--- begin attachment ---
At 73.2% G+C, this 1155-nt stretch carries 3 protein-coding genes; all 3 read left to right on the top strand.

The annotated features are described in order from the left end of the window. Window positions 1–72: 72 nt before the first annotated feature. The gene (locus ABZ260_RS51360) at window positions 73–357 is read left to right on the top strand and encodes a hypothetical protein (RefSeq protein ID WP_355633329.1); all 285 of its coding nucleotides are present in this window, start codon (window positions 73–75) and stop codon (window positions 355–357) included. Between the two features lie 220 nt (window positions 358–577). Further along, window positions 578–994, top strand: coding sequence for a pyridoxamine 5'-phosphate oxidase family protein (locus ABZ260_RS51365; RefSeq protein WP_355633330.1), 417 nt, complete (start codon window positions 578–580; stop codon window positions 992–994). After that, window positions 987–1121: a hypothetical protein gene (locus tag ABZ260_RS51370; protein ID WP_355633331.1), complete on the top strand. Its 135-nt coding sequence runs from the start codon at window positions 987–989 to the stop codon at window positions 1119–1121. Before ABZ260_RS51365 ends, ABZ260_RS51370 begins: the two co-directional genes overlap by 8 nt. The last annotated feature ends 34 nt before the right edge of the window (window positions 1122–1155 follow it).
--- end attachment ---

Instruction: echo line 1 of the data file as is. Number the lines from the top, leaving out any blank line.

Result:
At 73.2% G+C, this 1155-nt stretch carries 3 protein-coding genes; all 3 read left to right on the top strand.